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9 minutes ago, John said:

I think dewing depends to some extent on location. At home I hardly ever have dewing problems with my refractors but at my society observatory (about 6 miles from my home) I need to use dew shields.

SCT's and maksutovs need dew prevention even at home though.

My Kruppax tubed 130mm frac seems to be totally immune from dewing - apparently something to do with the properties of Kruppax.

I am not sure if it is anything to do with location. I live in  the Midlands ( milton keynes). 

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18 minutes ago, sshenke said:

I am not sure if it is anything to do with location. I live in  the Midlands ( milton keynes). 

If you live/image/observe  near water you will get bigger issues with dewing.

Edited by dweller25

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28 minutes ago, sshenke said:

I am not sure if it is anything to do with location. I live in  the Midlands ( milton keynes). 

I was referring to more localised factors such as proximity to water, height above sea level, etc.

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Thank you both. there are no water bodies nearby and i can't think of any local factors that might impact on dew formation.

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58 minutes ago, sshenke said:

Thank you both. there are no water bodies nearby and i can't think of any local factors that might impact on dew formation.

Are you in a local low spot?  I've noticed on my drive in to work that ground fog and frost form much more commonly in a low spot along a small creek, even when it is dry.

I'm so glad my Dob has a Sonotube tube after following this thread.  It also never gets cold to the touch in the depths of winter, either.  It's just heavier than thin walled metal tubes.

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On 21/11/2019 at 10:44, John said:

 

My Kruppax tubed 130mm frac seems to be totally immune from dewing - apparently something to do with the properties of Kruppax.

Yep-something about Kruppax isn’t there?! Magic stuff, doesn’t seem to matter what the temperature is or whether you move the scope from somewhere cold to somewhere warm or vice versa, there’s not a drop of dew.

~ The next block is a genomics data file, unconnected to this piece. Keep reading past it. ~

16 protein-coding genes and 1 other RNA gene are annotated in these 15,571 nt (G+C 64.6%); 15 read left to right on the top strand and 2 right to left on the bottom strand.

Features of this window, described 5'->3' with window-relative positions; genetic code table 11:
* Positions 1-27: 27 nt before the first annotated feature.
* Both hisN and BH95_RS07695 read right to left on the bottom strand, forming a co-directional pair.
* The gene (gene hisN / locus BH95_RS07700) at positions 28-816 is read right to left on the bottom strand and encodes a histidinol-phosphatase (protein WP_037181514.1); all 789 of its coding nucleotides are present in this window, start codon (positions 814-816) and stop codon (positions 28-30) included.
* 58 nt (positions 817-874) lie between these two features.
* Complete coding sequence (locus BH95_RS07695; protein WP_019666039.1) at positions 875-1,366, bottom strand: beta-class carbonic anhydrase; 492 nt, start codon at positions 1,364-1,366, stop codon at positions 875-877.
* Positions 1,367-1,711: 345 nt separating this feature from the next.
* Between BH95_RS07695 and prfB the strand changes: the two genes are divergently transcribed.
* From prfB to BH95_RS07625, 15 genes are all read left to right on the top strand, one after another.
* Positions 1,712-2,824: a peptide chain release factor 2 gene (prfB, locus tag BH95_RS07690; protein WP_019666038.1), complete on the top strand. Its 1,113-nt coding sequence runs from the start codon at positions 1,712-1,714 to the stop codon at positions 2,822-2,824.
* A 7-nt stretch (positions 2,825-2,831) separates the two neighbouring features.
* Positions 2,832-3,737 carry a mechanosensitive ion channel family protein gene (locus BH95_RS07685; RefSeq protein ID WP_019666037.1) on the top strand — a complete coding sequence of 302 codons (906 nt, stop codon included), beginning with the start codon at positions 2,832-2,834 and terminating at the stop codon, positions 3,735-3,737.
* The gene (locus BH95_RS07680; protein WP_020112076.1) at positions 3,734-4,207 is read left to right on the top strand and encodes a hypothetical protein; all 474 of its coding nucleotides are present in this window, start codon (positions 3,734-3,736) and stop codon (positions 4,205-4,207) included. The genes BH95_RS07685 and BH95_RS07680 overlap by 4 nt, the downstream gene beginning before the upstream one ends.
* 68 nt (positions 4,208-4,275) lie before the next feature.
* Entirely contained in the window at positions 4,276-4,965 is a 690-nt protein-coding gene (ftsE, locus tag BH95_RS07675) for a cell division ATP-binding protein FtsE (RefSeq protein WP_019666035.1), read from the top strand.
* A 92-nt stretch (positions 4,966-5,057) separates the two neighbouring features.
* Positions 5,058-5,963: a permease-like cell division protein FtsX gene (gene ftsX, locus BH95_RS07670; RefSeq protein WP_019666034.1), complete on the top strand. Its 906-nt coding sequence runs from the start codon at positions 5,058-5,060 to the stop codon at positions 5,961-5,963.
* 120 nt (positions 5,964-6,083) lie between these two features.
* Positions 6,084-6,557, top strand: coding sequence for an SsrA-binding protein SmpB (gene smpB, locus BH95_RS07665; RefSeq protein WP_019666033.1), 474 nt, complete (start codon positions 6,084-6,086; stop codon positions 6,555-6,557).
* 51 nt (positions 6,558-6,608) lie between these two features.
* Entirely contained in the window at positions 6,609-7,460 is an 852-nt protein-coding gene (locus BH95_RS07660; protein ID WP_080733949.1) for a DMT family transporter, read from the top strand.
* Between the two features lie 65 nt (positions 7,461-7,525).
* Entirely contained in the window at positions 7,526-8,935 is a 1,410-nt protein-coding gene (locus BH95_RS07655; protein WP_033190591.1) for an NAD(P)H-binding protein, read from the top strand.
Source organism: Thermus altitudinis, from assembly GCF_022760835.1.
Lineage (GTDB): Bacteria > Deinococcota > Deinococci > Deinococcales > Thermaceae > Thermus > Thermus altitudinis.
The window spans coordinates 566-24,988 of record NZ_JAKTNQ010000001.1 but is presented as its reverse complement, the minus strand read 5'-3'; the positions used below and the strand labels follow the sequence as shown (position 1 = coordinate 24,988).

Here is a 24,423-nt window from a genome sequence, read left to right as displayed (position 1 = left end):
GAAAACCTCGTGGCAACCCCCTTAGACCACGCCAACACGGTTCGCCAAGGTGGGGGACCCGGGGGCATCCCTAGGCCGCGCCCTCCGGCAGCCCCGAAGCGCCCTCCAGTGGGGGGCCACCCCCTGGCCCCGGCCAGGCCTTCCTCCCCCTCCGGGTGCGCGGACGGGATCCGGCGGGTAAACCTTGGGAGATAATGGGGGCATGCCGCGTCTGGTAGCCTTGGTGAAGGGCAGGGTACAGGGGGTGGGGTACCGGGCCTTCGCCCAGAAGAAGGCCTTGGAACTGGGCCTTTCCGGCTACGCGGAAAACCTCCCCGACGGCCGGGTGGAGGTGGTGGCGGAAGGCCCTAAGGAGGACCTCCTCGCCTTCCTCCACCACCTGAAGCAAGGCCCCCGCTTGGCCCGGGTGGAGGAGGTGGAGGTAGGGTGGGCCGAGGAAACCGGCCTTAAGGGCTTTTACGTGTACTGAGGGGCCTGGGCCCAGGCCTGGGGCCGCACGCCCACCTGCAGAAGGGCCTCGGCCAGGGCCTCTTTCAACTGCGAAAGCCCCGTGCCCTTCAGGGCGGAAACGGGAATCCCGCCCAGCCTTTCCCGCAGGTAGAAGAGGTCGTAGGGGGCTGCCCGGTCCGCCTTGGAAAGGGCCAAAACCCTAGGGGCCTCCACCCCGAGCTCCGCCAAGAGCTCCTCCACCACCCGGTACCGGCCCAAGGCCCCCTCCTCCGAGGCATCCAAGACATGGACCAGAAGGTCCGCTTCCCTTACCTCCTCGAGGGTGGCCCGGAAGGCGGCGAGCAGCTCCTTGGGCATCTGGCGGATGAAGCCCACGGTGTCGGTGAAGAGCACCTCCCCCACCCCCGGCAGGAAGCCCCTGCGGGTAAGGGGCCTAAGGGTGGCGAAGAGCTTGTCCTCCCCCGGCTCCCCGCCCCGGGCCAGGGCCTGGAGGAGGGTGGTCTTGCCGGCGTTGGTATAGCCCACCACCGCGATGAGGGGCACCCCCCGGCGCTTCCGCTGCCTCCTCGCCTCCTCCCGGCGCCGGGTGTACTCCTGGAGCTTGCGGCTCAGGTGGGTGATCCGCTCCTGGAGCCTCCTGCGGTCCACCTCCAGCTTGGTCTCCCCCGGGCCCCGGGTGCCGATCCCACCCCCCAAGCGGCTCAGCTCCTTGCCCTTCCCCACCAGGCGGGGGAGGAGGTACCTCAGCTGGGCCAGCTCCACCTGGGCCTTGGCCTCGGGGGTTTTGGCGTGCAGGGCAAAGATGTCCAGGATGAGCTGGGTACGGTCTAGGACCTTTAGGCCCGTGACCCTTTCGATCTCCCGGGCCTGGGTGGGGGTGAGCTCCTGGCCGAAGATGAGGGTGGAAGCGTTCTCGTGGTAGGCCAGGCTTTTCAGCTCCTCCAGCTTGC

Not entirely sure how the tube material has such an effect on the glass of the objective but it works. 
 

To OP - the corrector lens on my SCT dews up before any other glass on any of my scopes and I simply can’t shift it. Very frustrating when you’ve got everything set up nicely and then your evening is ruined. 
 

One suggestion-have you cleaned the primary? Dust etc will exacerbate dew issues as the water has something to saturate and cling to. 

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10 hours ago, dannybgoode said:

Yep-something about Kruppax isn’t there?! Magic stuff, doesn’t seem to matter what the temperature is or whether you move the scope from somewhere cold to somewhere warm or vice versa, there’s not a drop of dew. 
 

Not entirely sure how the tube material has such an effect on the glass of the objective but it works. 
 

To OP - the corrector lens on my SCT dews up before any other glass on any of my scopes and I simply can’t shift it. Very frustrating when you’ve got everything set up nicely and then your evening is ruined. 
 

One suggestion-have you cleaned the primary? Dust etc will exacerbate dew issues as the water has something to saturate and cling to. 

i was thinking about cleaning the primary mirror as well, although it doesnt look too dirty.

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Hello all, I have been struggling to obtain good images for some time now, which I have asked help with for , as in the following post:

https://stargazerslounge.com/topic/342321-poor-image-quality-cause/

I thought that dew was the problem, hence I posted in this thread discussing about the merits of buying a refractor instead. Previously I was absolutely certain that there was dew on the primary mirror, but I am not sure now. In fact the dew that I noticed on the primary mirror was seen as soon as I had brought the telescope indoors, so it is very likely that the dew had condensed on the surface when it was brought indoors rather than while it was outdoors.

Last night has been another disastrous (sorry for the pun!) session where I could hardly see the M31, this is really perplexing to me. Interestingly, the guidescope seems to produce better image than teh main camera as you can seen from the attached images: The ASI 120 mini is the camera attached to the guidescope and the ASI 1600MM pro is the main camera attached to the telescope- skywatcher 130PDS. For the same exposure time, or even less, the guidescope camera collects more light than the main camera. I am guessing that this shoudl not be the case? I wonder if anyone can shed light on this problem please. Thanks in advance

 

120mini_3secs.jpg

120mm_as_main_24 secs.jpg

1600mm_13sec.jpg

1600mm_35 secs.jpg

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55 minutes ago, sshenke said: